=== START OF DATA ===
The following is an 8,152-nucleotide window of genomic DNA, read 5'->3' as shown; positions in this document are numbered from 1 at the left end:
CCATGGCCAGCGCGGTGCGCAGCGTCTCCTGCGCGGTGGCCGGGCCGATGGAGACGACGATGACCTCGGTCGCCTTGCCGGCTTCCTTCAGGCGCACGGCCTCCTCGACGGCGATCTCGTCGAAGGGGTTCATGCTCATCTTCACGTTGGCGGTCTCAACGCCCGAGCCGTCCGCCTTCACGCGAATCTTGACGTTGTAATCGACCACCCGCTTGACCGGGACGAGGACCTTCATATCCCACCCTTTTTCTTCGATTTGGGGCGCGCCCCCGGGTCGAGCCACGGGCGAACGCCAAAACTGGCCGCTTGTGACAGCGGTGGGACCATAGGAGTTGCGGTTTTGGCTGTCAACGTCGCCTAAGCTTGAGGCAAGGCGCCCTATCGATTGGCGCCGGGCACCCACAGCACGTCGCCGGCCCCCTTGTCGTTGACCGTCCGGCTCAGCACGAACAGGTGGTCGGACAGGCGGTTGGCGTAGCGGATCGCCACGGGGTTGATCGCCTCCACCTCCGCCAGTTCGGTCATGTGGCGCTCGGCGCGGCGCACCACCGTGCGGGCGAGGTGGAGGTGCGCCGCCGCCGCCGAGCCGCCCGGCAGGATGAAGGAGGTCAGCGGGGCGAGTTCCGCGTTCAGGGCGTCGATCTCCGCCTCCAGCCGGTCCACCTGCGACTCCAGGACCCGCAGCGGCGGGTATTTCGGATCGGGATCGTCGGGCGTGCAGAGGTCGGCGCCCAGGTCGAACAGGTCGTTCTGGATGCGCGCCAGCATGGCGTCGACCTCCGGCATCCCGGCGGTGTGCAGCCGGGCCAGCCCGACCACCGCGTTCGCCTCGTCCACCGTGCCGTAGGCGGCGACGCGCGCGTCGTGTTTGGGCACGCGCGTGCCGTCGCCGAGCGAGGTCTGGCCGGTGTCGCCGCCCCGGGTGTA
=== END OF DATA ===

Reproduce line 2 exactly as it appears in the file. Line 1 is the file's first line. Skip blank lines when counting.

CCATGGCCAGCGCGGTGCGCAGCGTCTCCTGCGCGGTGGCCGGGCCGATGGAGACGACGATGACCTCGGTCGCCTTGCCGGCTTCCTTCAGGCGCACGGCCTCCTCGACGGCGATCTCGTCGAAGGGGTTCATGCTCATCTTCACGTTGGCGGTCTCAACGCCCGAGCCGTCCGCCTTCACGCGAATCTTGACGTTGTAATCGACCACCCGCTTGACCGGGACGAGGACCTTCATATCCCACCCTTTTTCTTCGATTTGGGGCGCGCCCCCGGGTCGAGCCACGGGCGAACGCCAAAACTGGCCGCTTGTGACAGCGGTGGGACCATAGGAGTTGCGGTTTTGGCTGTCAACGTCGCCTAAGCTTGAGGCAAGGCGCCCTATCGATTGGCGCCGGGCACCCACAGCACGTCGCCGGCCCCCTTGTCGTTGACCGTCCGGCTCAGCACGAACAGGTGGTCGGACAGGCGGTTGGCGTAGCGGATCGCCACGGGGTTGATCGCCTCCACCTCCGCCAGTTCGGTCATGTGGCGCTCGGCGCGGCGCACCACCGTGCGGGCGAGGTGGAGGTGCGCCGCCGCCGCCGAGCCGCCCGGCAGGATGAAGGAGGTCAGCGGGGCGAGTTCCGCGTTCAGGGCGTCGATCTCCGCCTCCAGCCGGTCCACCTGCGACTCCAGGACCCGCAGCGGCGGGTATTTCGGATCGGGATCGTCGGGCGTGCAGAGGTCGGCGCCCAGGTCGAACAGGTCGTTCTGGATGCGCGCCAGCATGGCGTCGACCTCCGGCATCCCGGCGGTGTGCAGCCGGGCCAGCCCGACCACCGCGTTCGCCTCGTCCACCGTGCCGTAGGCGGCGACGCGCGCGTCGTGTTTGGGCACGCGCGTGCCGTCGCCGAGCGAGGTCTGGCCGGTGTCGCCGCCCCGGGTGTA